Then you need to introduce a set of performance and ethical standards and communicate these as simple, powerful messages to all employees.
Kevin Ryan, CEO of Wesley Jessen, is a good example of how trust, dignity and drive can be restored to a company by leading with integrity. He also proved himself a master at packaging these principles into clear messages.
Specialty contact lens maker Wesley Jessen was a misfit in the portfolio of healthcare giant Schering-Plough for years. In June of 1995, the subsidiary was just breaking even and almost out of cash when Schering-Plough sold it to Bain Capital and the Wesley Jessen management team for a fire-sale price of $6.4 million. It was no obvious bargain: for the first 90 days, no one was sure whether Wesley Jessen would survive at all.
But instead of fading away, Wesley Jessen executed a dramatic turnaround. Ryan and his team started by refocusing the company on its core business (specialty contact lenses) and getting out of the mass-market lens business where it competed with-and lost to-larger competitors like Johnson & Johnson and Bausch & Lomb. Wesley Jessen cut costs, recaptured key customers, and jettisoned some unprofitable customers. It also executed some key acquisitions.
The result? In two years, Wesley Jessen nearly tripled revenues and grew net income to a healthy 8% of sales. In 1997 the company issued a successful IPO, garnering a market cap of $290 million (a 45-fold return on equity for shareholders in two years). Then in May 2000, the company agreed to be acquired by Novartis AG's CIBA Vision Corp. for $785 million, a 2.7 times appreciation in equity. In the same month, Business Week included Wesley Jessen in its list of top 100 "Hot Growth Companies." The company is now the world's largest maker of specialty contact lenses.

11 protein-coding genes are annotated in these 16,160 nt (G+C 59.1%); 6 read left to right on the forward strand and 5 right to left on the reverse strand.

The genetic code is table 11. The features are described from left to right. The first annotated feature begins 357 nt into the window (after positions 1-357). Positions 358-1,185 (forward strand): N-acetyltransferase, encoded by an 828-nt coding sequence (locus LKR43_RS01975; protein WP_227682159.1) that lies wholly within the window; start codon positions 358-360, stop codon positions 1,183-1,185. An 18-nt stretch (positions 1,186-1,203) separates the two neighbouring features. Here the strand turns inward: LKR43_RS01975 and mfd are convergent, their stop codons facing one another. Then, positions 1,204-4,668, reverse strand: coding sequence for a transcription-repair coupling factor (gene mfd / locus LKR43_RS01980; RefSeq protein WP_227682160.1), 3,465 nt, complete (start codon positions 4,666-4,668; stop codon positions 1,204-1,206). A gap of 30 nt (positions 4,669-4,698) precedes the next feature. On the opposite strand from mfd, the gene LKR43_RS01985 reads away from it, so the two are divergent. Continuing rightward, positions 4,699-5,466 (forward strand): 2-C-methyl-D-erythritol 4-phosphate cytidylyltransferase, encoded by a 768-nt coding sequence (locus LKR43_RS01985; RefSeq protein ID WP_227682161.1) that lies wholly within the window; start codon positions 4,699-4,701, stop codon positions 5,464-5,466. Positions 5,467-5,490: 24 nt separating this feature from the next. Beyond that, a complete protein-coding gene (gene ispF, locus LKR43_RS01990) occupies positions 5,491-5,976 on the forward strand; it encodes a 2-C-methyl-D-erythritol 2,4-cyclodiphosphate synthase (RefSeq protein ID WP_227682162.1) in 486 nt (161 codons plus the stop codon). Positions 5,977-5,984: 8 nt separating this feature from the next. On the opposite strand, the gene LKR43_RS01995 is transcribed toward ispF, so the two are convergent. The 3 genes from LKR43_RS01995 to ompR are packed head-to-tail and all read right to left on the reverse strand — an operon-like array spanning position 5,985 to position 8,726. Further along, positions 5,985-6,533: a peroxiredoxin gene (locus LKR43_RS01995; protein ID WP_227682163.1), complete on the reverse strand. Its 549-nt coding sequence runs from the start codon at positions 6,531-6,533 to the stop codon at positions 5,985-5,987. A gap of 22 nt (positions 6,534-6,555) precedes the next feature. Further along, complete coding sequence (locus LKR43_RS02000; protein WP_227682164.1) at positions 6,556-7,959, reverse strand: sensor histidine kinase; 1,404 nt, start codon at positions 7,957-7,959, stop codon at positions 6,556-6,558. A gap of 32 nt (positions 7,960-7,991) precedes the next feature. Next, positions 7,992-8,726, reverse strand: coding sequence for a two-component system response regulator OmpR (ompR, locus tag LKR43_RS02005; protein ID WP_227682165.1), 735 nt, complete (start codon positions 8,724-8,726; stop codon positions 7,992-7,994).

CEO Ryan's charisma and communication skills were critical in turning Wesley Jessen around.
In presentations, Ryan told the sales force that he understood the sales job, the loneliness, and the frustration. But then he told them to put all that aside. "You chose it," he said. "Now, let's do it." This established the ground rules for what was to come.
"You are here," he would say time and time again to employees from senior management down to the factory floor, "because you want to be." The message: those who didn't believe that the company could be saved were free to leave. Those who remained would do so because they believed the prospects were enormous if everyone worked together.
Ryan made no effort to retain managers. Those committed to the turnaround and to the challenge stayed; those without the stomach for a bumpy ride or who were blind to the vision Ryan laid out were free to leave.
"You have to communicate really, really simply," he says. "People are going through a very traumatic event. Don't be cute about it. No big presentations. We had four statements, seven words. They were: 'Build volume. Spend effectively. Be accountable. Cash.' This is what we all have to do. Simple."